One of the joys of summer is Arlington's annual Arts al Fresco series, which features family-friendly free outdoor performances sponsored by the Arlington Cultural Affairs Division. The series, which began last month and runs through September, includes a special treat this weekend -- a street fair to celebrate the re-energized Crystal City. The celebration is headlined by the Grammy-nominated retro-swing band Big Bad Voodoo Daddy and Arlington's own DaVinci's Notebook, in the group's only public performance this year.
Big Bad Voodoo Daddy got its name from bandleader Scotty Morris's fateful 1989 meeting with blues guitar legend Albert Collins, who signed the young studio guitarist's poster to "the big bad voodoo daddy." Morris, in the band's press bio, said it was "the coolest name I ever heard on one of the coolest musical nights I ever had. So when it came time to name this band, I didn't really have a choice. I felt like it was handed down to me."
Since helping to start the swing revival in the mid-1990s with its appearance in the film "Swingers," Big Bad Voodoo Daddy has toured relentlessly, often performing more than 200 dates a year in the United States and Europe. The group's newest CD, "Save My Soul," is scheduled for release next month and pays tribute to the musical city of New Orleans, which serves as inspiration for much of the group's style.
Sunday marks a reunion of sorts for DaVinci's Notebook and its local fan base. In an open letter to followers in late 2003, the group announced that it would be drastically reducing its performance schedule because "life as full-time touring musicians -- while enormously fulfilling -- has become increasingly difficult to maintain." Bernie Muller-Thym worked on solo material, and Richard Hsu moved to the other side of the music industry street as a booking agent.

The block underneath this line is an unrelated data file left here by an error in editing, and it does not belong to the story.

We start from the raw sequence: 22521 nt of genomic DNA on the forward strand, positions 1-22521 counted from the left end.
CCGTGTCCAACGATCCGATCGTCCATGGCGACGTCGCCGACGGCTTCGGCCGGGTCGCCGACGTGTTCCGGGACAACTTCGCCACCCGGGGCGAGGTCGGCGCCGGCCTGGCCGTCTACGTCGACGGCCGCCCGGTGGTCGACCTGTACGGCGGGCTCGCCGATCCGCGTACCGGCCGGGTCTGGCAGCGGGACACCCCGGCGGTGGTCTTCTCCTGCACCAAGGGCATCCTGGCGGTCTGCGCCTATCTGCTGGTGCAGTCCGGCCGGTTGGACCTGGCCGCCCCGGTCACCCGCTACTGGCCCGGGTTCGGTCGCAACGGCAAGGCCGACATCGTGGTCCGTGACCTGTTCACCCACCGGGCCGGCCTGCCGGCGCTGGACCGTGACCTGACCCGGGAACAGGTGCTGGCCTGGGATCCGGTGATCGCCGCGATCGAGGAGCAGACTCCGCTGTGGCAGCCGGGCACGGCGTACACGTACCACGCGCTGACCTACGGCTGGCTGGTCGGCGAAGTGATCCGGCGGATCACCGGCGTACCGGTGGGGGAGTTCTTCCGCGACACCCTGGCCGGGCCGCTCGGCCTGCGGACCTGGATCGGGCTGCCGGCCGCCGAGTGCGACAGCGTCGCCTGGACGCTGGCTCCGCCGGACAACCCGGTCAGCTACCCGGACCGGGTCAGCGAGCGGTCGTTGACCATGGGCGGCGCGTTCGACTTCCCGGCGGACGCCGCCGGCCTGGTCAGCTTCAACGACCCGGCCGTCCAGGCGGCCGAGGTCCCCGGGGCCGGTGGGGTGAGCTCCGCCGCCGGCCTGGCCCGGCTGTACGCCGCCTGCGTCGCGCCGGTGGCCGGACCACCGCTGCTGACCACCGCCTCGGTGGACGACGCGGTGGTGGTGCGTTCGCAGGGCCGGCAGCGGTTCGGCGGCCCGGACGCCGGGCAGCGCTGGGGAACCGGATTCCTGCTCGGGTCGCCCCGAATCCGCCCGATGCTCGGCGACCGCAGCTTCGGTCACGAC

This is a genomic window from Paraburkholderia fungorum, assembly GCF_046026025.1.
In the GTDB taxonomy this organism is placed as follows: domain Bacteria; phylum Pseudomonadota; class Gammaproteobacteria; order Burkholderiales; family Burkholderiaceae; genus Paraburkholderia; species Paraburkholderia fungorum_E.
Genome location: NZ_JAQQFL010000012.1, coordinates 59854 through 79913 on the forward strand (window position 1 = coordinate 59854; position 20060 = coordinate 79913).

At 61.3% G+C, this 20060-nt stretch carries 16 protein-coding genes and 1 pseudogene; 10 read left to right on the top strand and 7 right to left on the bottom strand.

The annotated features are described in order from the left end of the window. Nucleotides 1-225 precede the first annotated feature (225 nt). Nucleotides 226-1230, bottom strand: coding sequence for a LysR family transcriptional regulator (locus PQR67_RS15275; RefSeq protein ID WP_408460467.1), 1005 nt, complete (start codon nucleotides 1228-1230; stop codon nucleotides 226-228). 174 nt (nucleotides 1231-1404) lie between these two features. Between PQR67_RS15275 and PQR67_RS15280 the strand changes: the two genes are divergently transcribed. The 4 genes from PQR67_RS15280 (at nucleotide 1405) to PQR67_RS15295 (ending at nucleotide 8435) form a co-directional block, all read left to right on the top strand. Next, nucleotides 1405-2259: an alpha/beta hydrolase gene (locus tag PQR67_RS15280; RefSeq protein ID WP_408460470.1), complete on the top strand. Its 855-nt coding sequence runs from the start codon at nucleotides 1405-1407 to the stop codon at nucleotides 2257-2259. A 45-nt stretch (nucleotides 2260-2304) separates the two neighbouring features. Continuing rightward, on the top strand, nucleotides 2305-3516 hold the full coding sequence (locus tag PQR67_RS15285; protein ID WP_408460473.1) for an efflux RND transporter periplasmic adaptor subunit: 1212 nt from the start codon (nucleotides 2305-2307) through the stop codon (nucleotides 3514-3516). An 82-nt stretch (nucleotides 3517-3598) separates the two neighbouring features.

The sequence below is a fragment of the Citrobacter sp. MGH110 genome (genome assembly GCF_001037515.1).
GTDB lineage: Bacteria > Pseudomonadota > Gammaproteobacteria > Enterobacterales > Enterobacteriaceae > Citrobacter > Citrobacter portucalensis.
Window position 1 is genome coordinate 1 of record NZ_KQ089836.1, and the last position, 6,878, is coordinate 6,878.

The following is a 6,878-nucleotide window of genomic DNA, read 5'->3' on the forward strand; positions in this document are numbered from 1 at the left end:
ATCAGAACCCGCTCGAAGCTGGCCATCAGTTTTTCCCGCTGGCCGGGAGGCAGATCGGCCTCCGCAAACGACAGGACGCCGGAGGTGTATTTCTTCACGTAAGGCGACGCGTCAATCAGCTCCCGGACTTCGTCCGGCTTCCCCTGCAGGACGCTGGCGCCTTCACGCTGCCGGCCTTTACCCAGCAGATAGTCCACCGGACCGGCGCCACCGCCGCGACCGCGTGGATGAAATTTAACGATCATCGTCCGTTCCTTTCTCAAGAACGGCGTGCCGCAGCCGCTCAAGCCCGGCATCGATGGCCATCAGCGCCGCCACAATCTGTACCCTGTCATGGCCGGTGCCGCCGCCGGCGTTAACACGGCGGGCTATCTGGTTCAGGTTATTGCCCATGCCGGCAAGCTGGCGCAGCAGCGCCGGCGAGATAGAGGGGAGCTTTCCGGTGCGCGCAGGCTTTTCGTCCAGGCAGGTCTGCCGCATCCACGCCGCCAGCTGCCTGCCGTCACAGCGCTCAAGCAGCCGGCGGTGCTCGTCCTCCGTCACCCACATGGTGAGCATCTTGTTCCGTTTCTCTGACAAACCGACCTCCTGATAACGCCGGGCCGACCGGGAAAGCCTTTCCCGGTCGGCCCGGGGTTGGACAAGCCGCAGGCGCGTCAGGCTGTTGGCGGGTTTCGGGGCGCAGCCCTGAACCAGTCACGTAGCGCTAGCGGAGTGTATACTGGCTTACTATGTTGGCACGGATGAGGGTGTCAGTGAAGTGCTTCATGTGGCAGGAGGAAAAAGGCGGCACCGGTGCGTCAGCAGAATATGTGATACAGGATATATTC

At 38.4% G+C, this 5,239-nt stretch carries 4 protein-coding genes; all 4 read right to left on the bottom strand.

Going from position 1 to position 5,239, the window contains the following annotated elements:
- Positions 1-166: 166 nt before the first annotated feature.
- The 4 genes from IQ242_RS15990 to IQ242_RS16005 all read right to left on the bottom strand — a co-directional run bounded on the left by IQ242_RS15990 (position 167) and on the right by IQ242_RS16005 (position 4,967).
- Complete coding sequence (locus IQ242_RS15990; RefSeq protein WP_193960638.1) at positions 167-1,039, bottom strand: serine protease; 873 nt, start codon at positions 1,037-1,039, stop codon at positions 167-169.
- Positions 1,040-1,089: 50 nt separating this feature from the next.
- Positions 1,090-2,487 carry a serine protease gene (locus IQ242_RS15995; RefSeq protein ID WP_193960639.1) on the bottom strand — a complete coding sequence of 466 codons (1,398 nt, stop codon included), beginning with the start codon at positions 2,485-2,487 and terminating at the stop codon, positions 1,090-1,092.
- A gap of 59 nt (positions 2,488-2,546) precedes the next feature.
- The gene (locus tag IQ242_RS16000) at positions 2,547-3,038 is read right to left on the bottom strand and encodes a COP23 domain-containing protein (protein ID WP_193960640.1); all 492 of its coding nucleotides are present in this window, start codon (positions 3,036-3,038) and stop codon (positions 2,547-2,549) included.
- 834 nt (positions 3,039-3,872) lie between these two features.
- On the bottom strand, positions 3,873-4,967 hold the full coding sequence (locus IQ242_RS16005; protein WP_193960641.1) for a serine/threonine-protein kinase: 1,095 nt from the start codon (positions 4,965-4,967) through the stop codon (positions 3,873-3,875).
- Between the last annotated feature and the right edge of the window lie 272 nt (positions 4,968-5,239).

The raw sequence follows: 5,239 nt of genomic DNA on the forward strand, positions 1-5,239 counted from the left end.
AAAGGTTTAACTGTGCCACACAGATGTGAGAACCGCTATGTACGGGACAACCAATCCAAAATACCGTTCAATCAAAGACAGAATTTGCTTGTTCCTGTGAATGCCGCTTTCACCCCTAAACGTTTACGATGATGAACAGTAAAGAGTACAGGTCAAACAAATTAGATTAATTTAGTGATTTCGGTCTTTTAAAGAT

It was left to Paul Sabourin and Greg "Storm" DiCostanzo to carry the torch, performing original, funny music as Paul and Storm. The duo's debut, "Shame and Cookie Dough," released in July, doubled the fun with bonus audio commentary for each of its seven tracks, and a new CD, "Opening Band," is imminent. (You can find more information at www.paulandstorm.com.)
Still, there's nothing like getting all four of these goofballs onstage together. DaVinci's Notebook evokes the vocal magic of Bobby McFerrin and the pop chops of They Might Be Giants or Barenaked Ladies mixed with a dollop of "Weird Al" Yankovic parody. (Check out www.davincisnotebook.com for examples.) The outfit's wild live shows feature lots of audience interaction and hilarious improvisation. In an e-mail to members of the group's mailing list, Sabourin said: "This will be your only chance to catch us in performance in 2005, so don't say we didn't warn you! A good time will be had by all. (Or else.)"
This week's Arts al Fresco schedule is full of good times. The Lubber Run Amphitheatre series opens at 8 p.m. tomorrow with poet Kwame Alexander performing works from his latest book, "Dancing Naked on the Floor," accompanied by jazz and folk musicians. Local R&B diva Anne Sidley will do a lunchtime performance at 11:45 a.m. Tuesday at the Spice of Life Plaza, and '60s-style girl group the Fabulettes will be at Courthouse Plaza at 6:30 p.m. Wednesday. For a full schedule of events, visit www.arlingtonarts.org.
-- MARIANNE MEYER
Crystal Square 2 is at 2121 Crystal Dr., Arlington, three blocks from the Crystal City Metro station. All Arts al Fresco events are free. For more information, to request a brochure or to learn about cancellations because of inclement weather, call 703-228-1850 or the Arts al Fresco Hotline at 703-228-6966. Picnics are permitted, but alcohol is prohibited in the Lubber Run Amphitheatre.
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